Blue sUAS 1.0 includes drones that have been put through many testing programs to acquire drones that are suited for their unique needs easier for the DoD. 

The same applies to Blue sUAS 2.0, only it's a new, improved list that broadens the DoD's supplier spectrum. The ripple effects of an increased drone variety include lowered acquisition costs and increased secondary capabilities.

Essentially, the Blue UAS program's target market is the DoD, but its butterfly effect spreads to other government agencies. 

So, where does that leave the non-listed vendors?


Blue UAS: The Future of DJI and Non-listed Drone Vendors


The ban on DJI drones in 2017 brought to light the state of the U.S drone industry, which was lagging in terms of price, capability, and market share. That ban greatly affected operations in the army, Pentagon, and U.S. Department of the Interior.

Sourcing for alternatives was no easy feat, and DIU leveraged that opportunity to avail National Defense Authorization Act (NDAA) compliant drones for federal agencies.

The prohibition of DJI drones for federal use occurred after the NDAA's classified report expressed cybersecurity concerns. However, the manufacturer argued against their product having any cyber vulnerabilities.

So, will the DJI drones ever get to the “cleared list?” Probably not.

Despite DJI's bleak future of approval for U.S government operations, DJI fanatics can breathe a small sigh of relief since the ban only applies to federal agencies, and not the state or local public safety agencies.

It's worth noting that, out of the five Blue UAS listed drones, four were from U.S.-based manufacturers. The Teal Golden Eagle and Vantage Robotics Vesper use a U.S. based camera module created by the army during their project: the DIU-SRR program. 

The camera module is called FLIR Hadron, which has a dual sensor. The program aimed at stimulating the U.S. drone supply chain for local consumerism.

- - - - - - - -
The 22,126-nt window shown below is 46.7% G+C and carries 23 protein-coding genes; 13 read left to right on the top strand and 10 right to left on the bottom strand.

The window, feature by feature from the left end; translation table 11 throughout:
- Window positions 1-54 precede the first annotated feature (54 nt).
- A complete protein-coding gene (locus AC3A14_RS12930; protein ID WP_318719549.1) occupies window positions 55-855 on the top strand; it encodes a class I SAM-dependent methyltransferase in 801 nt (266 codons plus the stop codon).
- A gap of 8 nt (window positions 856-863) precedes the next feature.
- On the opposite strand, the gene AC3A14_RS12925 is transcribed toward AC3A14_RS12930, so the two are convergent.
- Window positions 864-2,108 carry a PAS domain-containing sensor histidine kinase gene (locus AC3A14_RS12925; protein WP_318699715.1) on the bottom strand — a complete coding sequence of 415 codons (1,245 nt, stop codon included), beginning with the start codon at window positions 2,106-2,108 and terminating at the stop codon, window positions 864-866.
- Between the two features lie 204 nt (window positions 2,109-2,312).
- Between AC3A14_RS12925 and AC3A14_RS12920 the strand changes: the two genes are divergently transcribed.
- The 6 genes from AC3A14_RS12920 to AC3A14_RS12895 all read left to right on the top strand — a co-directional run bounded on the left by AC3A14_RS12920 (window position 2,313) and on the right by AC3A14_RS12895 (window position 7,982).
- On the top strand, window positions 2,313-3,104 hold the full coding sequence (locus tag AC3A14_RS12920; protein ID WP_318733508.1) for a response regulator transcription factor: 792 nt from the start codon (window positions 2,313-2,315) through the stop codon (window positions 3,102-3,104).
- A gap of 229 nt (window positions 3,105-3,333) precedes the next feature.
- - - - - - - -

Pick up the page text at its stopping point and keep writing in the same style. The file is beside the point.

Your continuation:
The DoD's efforts to promote local drone production aren't to imply that the government is not open to foreign inclusivity, as Parrot's parent company is in France.

The main point is that local and foreign non-listed vendors need not worry about their status. 

Their non-listed status is not a deterrent factor, as any vendor can still sell drones to the government. It's only that the procurement won't be as seamless, whereas other entities prefer using drones from the Blue UAS Cleared List.

The good news is that the DoD confirmed that work is in progress to develop a more inclusive system for more vendors to get a share of the big pie. 

Non-listed vendors have also put in suggestions to fast-track this process. For instance, some have suggested self-funding the on-ramping process. 

DIU project managers seem receptive to the idea, but only time will tell.


What's Best for Your Drone Program?


Hopefully, the article has provided you with insights into the Blue UAS program. 

It’s one in a short series of articles we plan to produce about the program. Feel free to share the article with a friend who has been seeking clarity. 

We at Advexure would love to hear your thoughts on the approved DoD drones. We’re also here to help you get the right UAS to add to your fleet.

If you're a DJI fanatic in law enforcement and are still wondering whether the drones are lawfully fit for use in your industry. Yes, certainly! Do you want to make the switch to Blue UAS? We can help with that as well. We’re drone-agnostic, so you don’t need to worry about us picking based off of bias.

Also, if you are looking to learn more about drone programs, here’s an article that will help you figure that out: 

Here's Why You Need to Start a Drone Program for Your Public Safety Agency

When you're ready to get started, just open the chat box or click here. We’ll help you to not only start a program, but integrate new technology into that fits your specific use-cases.